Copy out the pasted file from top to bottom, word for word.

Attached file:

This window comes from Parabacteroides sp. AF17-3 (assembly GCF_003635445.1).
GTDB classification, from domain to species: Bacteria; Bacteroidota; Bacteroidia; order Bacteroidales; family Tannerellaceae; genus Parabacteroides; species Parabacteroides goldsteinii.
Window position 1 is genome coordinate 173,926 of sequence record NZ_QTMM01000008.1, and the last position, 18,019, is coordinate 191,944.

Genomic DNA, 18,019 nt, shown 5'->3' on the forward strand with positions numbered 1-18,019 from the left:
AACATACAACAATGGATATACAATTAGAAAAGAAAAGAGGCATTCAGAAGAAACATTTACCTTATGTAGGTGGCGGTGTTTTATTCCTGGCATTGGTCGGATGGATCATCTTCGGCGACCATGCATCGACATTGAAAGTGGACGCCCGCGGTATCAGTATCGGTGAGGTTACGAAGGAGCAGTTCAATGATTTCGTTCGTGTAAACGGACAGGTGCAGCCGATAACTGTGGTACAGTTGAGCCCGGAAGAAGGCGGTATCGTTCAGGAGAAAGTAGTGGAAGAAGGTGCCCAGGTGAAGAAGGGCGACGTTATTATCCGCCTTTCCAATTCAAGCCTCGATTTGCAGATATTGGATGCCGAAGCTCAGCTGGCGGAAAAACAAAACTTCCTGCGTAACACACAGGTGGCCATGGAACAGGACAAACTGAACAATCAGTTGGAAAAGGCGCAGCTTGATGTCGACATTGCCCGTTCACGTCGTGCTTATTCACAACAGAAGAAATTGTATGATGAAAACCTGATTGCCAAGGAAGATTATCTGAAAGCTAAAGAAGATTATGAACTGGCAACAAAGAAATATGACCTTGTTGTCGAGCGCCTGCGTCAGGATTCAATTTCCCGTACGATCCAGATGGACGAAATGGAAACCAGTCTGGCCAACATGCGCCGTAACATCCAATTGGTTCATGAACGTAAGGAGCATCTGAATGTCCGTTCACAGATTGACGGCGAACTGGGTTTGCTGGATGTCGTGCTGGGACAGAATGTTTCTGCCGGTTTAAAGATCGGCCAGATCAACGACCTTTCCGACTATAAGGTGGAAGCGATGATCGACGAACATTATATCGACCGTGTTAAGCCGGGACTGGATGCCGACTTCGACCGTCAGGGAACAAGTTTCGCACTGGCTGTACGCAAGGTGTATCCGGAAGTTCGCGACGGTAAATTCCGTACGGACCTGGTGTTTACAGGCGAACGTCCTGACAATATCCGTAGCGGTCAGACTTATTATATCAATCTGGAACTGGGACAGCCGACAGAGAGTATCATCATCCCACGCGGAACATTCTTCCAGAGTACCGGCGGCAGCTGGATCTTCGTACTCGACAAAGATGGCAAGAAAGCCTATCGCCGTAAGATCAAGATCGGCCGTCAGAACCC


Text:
This window comes from Parabacteroides sp. AF17-3 (assembly GCF_003635445.1).
GTDB classification, from domain to species: Bacteria; Bacteroidota; Bacteroidia; order Bacteroidales; family Tannerellaceae; genus Parabacteroides; species Parabacteroides goldsteinii.
Window position 1 is genome coordinate 173,926 of sequence record NZ_QTMM01000008.1, and the last position, 18,019, is coordinate 191,944.

Genomic DNA, 18,019 nt, shown 5'->3' on the forward strand with positions numbered 1-18,019 from the left:
AACATACAACAATGGATATACAATTAGAAAAGAAAAGAGGCATTCAGAAGAAACATTTACCTTATGTAGGTGGCGGTGTTTTATTCCTGGCATTGGTCGGATGGATCATCTTCGGCGACCATGCATCGACATTGAAAGTGGACGCCCGCGGTATCAGTATCGGTGAGGTTACGAAGGAGCAGTTCAATGATTTCGTTCGTGTAAACGGACAGGTGCAGCCGATAACTGTGGTACAGTTGAGCCCGGAAGAAGGCGGTATCGTTCAGGAGAAAGTAGTGGAAGAAGGTGCCCAGGTGAAGAAGGGCGACGTTATTATCCGCCTTTCCAATTCAAGCCTCGATTTGCAGATATTGGATGCCGAAGCTCAGCTGGCGGAAAAACAAAACTTCCTGCGTAACACACAGGTGGCCATGGAACAGGACAAACTGAACAATCAGTTGGAAAAGGCGCAGCTTGATGTCGACATTGCCCGTTCACGTCGTGCTTATTCACAACAGAAGAAATTGTATGATGAAAACCTGATTGCCAAGGAAGATTATCTGAAAGCTAAAGAAGATTATGAACTGGCAACAAAGAAATATGACCTTGTTGTCGAGCGCCTGCGTCAGGATTCAATTTCCCGTACGATCCAGATGGACGAAATGGAAACCAGTCTGGCCAACATGCGCCGTAACATCCAATTGGTTCATGAACGTAAGGAGCATCTGAATGTCCGTTCACAGATTGACGGCGAACTGGGTTTGCTGGATGTCGTGCTGGGACAGAATGTTTCTGCCGGTTTAAAGATCGGCCAGATCAACGACCTTTCCGACTATAAGGTGGAAGCGATGATCGACGAACATTATATCGACCGTGTTAAGCCGGGACTGGATGCCGACTTCGACCGTCAGGGAACAAGTTTCGCACTGGCTGTACGCAAGGTGTATCCGGAAGTTCGCGACGGTAAATTCCGTACGGACCTGGTGTTTACAGGCGAACGTCCTGACAATATCCGTAGCGGTCAGACTTATTATATCAATCTGGAACTGGGACAGCCGACAGAGAGTATCATCATCCCACGCGGAACATTCTTCCAGAGTACCGGCGGCAGCTGGATCTTCGTACTCGACAAAGATGGCAAGAAAGCCTATCGCCGTAAGATCAAGATCGGCCGTCAGAACCC